Half of Kepler's Exoplanets Aren't Really There: False Positives Discovered
It turns out that half of Kepler's exoplanet candidates may be false positives. New research reveals that 52.3 percent of the found exoplanets were actually eclipsing binaries, while 2.3 percent were brown dwarfs.
"It was thought that the reliability of the Kepler exoplanets detection was very good-between 10 and 20 percent of them were not planets," said Alexandre Santerne, one of the researchers, in a news release. "Our extensive spectroscopic survey, of the largest exoplanets discovered by Kepler, shows that this percentage is much higher, even above 50 percent. This has strong implications in our understanding of the exoplanet population in the Kepler field."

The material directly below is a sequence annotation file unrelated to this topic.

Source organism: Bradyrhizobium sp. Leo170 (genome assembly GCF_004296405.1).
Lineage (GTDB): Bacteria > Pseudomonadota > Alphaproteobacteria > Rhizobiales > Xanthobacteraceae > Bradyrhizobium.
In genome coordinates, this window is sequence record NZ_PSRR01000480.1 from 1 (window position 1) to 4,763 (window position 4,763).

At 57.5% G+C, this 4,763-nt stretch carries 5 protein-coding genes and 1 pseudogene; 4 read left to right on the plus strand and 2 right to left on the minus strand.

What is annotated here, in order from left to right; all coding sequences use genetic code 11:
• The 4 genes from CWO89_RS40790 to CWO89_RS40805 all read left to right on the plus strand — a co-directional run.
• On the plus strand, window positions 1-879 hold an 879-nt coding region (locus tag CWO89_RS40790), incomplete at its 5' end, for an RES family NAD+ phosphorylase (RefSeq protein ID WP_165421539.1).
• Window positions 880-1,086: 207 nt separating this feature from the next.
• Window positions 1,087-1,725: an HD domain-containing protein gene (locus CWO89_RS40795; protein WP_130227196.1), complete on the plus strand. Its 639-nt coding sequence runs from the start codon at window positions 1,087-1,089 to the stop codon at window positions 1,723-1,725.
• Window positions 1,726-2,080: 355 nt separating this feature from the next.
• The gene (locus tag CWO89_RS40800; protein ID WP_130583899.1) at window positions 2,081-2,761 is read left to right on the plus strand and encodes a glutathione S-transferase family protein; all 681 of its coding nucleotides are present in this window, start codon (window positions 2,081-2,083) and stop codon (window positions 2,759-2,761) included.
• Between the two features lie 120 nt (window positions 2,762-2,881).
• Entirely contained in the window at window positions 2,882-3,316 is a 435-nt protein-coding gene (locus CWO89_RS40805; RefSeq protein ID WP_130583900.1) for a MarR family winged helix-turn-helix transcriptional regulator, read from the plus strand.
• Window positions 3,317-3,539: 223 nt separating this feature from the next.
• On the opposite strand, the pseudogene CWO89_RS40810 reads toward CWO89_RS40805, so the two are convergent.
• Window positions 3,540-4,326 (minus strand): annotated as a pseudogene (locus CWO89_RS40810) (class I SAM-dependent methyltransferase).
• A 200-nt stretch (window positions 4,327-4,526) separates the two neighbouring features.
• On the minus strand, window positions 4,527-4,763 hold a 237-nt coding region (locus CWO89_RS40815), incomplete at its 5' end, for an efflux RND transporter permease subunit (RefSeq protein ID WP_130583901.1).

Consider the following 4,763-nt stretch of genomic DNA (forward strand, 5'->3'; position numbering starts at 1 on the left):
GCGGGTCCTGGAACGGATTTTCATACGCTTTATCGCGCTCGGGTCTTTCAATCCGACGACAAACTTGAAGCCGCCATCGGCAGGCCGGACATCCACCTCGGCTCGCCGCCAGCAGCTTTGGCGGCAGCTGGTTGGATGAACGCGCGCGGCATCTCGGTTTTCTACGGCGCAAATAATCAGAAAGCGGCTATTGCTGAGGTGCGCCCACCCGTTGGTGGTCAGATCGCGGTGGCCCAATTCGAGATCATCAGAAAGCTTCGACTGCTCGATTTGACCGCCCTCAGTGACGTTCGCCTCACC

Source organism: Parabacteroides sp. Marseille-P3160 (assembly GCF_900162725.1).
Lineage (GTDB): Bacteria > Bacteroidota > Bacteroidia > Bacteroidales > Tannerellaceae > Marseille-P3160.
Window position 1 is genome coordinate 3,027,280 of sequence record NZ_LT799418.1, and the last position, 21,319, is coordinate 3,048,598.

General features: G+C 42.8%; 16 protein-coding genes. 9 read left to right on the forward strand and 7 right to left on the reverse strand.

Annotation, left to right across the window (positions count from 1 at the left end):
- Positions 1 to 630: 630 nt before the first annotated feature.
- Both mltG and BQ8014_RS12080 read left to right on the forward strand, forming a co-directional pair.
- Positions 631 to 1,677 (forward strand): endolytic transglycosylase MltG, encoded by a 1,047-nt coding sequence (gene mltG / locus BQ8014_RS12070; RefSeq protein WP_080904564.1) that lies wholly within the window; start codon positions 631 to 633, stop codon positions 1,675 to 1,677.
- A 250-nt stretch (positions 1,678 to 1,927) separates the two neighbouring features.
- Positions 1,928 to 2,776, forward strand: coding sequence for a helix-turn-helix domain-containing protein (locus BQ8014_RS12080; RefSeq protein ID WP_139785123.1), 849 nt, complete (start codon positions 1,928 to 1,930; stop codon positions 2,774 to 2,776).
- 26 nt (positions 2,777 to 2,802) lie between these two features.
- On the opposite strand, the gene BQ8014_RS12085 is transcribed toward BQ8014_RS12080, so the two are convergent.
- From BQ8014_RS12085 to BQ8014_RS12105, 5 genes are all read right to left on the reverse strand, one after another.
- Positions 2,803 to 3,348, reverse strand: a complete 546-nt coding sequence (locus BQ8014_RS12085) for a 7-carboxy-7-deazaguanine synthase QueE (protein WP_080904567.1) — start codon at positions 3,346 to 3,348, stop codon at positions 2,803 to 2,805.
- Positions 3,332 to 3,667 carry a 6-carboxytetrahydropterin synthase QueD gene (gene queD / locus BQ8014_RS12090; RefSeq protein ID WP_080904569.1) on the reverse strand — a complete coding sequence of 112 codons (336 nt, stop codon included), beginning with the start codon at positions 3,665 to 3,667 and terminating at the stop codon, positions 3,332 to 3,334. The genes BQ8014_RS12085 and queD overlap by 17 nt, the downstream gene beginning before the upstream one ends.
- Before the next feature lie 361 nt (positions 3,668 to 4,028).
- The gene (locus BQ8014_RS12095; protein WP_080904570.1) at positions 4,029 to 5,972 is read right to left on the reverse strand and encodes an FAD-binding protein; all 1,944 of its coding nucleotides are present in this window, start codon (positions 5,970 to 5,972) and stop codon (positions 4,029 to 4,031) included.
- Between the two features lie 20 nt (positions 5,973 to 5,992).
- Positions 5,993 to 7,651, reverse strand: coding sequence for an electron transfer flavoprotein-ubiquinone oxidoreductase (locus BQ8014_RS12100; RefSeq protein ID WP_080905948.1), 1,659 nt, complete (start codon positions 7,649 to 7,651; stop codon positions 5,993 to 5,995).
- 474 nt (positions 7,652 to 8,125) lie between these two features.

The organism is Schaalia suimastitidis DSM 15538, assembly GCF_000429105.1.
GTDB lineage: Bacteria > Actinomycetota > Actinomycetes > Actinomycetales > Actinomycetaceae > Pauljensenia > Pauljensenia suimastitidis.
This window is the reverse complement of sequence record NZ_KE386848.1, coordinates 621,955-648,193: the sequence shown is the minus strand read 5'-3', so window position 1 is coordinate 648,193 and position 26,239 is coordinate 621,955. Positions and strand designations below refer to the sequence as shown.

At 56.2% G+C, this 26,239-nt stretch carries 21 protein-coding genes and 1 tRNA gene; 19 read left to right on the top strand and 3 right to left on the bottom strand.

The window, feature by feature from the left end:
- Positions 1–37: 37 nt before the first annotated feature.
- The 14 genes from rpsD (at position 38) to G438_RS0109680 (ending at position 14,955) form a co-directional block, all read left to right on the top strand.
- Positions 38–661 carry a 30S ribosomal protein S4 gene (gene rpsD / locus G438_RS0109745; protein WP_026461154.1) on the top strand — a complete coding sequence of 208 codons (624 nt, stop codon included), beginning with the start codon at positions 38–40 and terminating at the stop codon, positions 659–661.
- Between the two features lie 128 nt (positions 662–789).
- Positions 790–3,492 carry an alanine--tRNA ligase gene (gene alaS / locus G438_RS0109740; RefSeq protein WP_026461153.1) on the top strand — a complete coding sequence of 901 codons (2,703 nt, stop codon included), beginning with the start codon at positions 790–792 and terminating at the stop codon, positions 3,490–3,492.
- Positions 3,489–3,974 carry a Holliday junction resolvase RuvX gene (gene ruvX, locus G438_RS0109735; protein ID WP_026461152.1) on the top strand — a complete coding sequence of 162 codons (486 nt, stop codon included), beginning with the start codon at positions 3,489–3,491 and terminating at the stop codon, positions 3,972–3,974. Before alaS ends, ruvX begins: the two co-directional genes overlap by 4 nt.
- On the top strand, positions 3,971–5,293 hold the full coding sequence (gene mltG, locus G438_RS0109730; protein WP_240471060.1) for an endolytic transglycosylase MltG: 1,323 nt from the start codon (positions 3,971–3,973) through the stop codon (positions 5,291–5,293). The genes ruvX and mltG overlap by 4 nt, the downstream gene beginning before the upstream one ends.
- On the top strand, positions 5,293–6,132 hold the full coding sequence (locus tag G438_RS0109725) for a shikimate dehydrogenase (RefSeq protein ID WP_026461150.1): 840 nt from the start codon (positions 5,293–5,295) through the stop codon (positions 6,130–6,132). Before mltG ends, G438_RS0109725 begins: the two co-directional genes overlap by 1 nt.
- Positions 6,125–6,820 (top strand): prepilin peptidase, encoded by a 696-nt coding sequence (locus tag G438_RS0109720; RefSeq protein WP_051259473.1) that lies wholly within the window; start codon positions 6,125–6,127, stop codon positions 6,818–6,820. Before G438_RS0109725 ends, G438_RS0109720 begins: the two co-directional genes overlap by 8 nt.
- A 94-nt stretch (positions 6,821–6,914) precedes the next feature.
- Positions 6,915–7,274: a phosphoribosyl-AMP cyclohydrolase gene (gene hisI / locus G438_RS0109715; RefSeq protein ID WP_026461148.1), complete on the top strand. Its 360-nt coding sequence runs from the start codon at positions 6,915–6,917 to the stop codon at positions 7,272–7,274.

Giant transiting exoplanets are easily mimicked by false positives. In fact, spectroscopic follow-up observations are needed in order to establish the planetary nature of the transit detections, and easily reveal blended multiple stellar systems.
"Detecting and characterizing planets is usually a very subtle and difficult task," said Vardan Adibekyan, one of the researchers, in a news release. "In this work, we showed that even big, easy to detect planets are also difficult to deal with. In particular, it was shown that less than half of the detected big transiting planet candidates are actually there. The rest are false positives, due to different kind of astrophysical sources of light or noise."
The findings show that when it comes to discovering new planets, confirming them is important. This is particularly true as researchers continue their search for life outside of our solar system.
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